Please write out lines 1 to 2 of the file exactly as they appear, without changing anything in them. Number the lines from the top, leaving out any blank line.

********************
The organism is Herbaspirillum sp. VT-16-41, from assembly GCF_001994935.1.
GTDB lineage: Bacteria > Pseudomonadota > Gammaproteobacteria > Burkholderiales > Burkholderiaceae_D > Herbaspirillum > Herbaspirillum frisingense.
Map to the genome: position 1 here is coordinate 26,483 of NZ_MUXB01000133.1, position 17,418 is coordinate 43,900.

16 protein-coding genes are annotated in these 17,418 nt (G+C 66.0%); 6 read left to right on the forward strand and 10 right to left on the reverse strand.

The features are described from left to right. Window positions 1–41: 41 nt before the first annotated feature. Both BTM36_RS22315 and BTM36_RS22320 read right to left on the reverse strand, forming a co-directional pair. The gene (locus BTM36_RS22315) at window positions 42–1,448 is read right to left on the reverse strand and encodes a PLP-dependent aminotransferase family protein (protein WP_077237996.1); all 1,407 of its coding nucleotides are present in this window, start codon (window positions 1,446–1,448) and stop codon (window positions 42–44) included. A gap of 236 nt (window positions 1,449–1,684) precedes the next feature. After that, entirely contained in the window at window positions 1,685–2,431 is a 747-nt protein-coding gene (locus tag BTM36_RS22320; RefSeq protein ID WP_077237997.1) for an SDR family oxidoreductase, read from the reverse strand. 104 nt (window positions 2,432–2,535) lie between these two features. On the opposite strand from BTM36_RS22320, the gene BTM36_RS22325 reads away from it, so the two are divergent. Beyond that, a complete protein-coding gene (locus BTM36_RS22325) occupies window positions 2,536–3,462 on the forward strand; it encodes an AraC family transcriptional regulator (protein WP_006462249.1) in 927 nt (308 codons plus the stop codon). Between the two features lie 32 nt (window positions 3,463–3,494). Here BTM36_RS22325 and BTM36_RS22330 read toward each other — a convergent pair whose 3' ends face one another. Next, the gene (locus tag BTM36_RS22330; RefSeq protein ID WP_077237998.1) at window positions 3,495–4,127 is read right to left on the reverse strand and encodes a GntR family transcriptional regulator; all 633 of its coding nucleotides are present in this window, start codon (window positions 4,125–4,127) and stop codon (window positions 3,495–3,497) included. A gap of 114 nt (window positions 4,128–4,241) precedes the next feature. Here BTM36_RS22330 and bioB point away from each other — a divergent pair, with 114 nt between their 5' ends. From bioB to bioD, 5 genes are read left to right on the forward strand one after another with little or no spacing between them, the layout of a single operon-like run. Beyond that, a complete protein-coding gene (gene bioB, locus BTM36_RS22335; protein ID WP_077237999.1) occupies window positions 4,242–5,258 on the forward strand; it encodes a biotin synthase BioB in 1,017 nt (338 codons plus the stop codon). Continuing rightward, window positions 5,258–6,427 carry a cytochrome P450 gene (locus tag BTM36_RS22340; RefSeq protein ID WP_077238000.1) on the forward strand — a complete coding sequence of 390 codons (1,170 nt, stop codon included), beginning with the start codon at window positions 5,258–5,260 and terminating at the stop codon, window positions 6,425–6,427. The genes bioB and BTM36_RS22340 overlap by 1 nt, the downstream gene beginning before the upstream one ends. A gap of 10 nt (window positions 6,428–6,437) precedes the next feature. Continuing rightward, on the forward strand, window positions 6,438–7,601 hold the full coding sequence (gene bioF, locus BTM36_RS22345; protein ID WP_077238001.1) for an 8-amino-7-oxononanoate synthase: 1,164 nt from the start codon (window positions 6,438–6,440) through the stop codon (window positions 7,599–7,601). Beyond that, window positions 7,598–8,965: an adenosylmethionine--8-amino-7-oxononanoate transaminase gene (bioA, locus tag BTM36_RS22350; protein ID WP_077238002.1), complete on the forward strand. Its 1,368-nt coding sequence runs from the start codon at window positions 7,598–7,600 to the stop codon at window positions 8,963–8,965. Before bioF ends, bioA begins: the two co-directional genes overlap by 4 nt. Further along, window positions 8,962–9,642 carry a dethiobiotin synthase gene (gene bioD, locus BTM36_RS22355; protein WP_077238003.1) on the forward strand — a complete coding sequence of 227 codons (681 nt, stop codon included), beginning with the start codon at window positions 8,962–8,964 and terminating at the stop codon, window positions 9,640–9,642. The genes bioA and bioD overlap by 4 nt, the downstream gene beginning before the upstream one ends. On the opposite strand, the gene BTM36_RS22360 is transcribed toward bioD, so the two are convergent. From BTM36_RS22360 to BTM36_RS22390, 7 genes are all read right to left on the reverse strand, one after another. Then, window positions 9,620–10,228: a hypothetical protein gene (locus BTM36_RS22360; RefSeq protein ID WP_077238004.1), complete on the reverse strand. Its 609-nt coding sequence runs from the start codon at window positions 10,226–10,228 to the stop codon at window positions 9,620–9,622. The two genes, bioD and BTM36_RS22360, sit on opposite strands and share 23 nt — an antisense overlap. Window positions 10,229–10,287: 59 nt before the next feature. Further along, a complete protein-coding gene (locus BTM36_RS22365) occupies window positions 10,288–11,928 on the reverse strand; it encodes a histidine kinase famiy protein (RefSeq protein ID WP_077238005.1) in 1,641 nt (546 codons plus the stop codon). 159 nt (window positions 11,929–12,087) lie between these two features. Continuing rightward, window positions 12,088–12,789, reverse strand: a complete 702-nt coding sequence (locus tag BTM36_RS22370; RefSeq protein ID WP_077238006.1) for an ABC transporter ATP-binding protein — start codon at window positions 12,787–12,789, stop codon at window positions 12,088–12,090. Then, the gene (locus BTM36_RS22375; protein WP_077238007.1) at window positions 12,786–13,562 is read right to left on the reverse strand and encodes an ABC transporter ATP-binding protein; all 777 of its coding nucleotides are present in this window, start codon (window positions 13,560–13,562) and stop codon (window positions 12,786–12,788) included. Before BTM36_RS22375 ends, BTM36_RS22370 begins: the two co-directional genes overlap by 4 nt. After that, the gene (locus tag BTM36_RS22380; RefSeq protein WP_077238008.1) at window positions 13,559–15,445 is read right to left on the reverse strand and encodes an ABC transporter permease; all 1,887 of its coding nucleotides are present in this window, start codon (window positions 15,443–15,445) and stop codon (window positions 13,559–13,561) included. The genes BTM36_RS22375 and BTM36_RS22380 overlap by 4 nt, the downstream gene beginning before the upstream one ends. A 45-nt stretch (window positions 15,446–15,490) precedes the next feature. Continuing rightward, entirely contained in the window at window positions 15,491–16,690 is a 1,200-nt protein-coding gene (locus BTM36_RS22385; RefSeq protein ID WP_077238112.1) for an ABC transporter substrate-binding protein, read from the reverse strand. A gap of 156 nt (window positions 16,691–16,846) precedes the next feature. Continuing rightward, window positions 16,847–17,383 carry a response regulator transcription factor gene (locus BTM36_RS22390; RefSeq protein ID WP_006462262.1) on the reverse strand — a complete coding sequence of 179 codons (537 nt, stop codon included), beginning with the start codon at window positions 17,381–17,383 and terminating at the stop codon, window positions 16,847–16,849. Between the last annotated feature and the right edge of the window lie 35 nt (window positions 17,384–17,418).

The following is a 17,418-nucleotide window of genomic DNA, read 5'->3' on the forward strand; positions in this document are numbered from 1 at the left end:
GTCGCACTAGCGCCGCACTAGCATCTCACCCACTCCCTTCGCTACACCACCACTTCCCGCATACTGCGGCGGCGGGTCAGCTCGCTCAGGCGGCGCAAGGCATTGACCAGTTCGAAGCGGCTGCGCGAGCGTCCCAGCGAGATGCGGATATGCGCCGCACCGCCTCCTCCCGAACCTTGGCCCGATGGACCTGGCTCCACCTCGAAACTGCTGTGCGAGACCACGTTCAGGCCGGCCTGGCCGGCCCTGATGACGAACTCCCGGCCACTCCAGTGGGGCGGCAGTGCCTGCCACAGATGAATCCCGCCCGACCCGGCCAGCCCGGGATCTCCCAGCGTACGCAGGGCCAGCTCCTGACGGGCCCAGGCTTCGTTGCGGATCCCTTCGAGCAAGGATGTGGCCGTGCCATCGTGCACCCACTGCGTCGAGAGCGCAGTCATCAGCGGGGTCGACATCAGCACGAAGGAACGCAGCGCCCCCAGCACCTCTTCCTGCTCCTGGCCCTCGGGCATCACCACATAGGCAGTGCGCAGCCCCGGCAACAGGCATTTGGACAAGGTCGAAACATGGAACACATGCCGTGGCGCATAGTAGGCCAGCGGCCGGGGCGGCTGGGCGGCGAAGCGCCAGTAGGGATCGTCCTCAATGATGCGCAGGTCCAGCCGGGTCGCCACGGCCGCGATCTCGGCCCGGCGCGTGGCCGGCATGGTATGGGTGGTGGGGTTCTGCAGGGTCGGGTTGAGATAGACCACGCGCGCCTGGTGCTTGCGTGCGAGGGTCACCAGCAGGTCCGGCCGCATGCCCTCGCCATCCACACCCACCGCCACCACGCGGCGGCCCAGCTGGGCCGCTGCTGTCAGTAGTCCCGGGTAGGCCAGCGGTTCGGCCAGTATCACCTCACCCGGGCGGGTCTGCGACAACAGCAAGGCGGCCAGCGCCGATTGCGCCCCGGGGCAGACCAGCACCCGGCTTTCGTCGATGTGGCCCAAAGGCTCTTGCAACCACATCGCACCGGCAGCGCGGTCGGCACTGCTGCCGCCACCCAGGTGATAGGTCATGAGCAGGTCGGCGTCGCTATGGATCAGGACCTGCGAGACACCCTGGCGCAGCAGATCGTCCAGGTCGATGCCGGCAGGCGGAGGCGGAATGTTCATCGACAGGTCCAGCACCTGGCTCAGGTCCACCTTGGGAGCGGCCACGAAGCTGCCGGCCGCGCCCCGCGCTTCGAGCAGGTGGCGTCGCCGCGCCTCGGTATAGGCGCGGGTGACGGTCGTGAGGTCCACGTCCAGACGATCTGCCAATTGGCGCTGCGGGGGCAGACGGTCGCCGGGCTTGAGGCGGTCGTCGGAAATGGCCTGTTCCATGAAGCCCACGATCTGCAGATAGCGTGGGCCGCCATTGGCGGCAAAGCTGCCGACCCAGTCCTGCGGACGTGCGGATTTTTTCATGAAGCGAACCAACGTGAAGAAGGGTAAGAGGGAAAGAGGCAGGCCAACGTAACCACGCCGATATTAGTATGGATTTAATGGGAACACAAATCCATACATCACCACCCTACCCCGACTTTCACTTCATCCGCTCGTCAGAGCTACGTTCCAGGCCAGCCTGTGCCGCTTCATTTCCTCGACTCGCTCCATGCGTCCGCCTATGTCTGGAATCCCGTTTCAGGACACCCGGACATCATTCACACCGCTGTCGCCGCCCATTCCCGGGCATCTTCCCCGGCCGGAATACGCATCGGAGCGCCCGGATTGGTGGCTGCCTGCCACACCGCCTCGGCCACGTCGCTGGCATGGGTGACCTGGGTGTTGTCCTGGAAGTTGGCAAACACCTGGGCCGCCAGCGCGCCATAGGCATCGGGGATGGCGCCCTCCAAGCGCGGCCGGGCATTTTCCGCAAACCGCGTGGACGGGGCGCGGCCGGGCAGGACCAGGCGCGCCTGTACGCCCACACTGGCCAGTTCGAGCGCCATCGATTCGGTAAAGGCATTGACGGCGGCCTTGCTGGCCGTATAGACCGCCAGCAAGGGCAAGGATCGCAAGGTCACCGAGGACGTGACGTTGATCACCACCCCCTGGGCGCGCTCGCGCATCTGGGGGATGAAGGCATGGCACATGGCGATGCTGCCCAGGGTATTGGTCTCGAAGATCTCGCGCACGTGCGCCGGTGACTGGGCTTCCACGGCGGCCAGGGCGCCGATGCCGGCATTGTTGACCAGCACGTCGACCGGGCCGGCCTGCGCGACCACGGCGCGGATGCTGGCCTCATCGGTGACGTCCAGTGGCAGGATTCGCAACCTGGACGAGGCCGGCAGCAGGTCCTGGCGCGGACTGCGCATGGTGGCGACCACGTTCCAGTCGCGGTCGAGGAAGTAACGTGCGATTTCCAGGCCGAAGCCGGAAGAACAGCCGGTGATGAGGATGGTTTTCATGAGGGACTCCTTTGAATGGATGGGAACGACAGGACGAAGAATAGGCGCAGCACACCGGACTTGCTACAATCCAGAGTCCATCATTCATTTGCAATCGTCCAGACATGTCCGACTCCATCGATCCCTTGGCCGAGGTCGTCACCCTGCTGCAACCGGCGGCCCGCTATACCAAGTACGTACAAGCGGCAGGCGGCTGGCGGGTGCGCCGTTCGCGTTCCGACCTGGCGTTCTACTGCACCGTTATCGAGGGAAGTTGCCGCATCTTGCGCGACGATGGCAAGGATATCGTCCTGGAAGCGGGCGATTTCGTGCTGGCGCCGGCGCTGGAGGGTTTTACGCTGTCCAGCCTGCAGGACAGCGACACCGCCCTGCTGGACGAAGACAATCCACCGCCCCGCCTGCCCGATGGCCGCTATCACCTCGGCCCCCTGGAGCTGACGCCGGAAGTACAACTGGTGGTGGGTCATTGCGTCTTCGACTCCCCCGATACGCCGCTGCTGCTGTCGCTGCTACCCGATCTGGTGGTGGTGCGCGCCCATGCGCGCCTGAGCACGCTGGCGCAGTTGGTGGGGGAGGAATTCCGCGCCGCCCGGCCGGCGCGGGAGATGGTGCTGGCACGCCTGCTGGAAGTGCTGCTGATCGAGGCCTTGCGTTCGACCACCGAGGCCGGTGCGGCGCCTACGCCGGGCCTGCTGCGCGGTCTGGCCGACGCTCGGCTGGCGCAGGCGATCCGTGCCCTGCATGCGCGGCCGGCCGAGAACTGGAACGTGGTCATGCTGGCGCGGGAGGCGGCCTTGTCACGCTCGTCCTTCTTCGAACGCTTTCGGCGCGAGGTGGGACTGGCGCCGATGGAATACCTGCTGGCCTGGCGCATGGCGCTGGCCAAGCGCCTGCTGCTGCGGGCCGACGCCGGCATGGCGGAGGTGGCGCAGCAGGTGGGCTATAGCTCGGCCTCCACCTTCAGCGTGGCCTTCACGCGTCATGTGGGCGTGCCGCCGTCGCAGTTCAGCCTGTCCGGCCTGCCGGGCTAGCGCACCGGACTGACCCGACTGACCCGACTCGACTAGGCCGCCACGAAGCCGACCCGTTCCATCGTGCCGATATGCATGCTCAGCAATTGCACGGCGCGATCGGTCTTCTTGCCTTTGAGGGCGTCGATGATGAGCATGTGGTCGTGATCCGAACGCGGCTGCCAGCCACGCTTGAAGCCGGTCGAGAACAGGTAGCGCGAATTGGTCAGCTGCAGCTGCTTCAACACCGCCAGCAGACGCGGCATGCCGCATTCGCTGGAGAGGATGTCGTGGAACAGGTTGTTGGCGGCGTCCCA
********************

The organism is Herbaspirillum sp. VT-16-41, from assembly GCF_001994935.1.
GTDB lineage: Bacteria > Pseudomonadota > Gammaproteobacteria > Burkholderiales > Burkholderiaceae_D > Herbaspirillum > Herbaspirillum frisingense.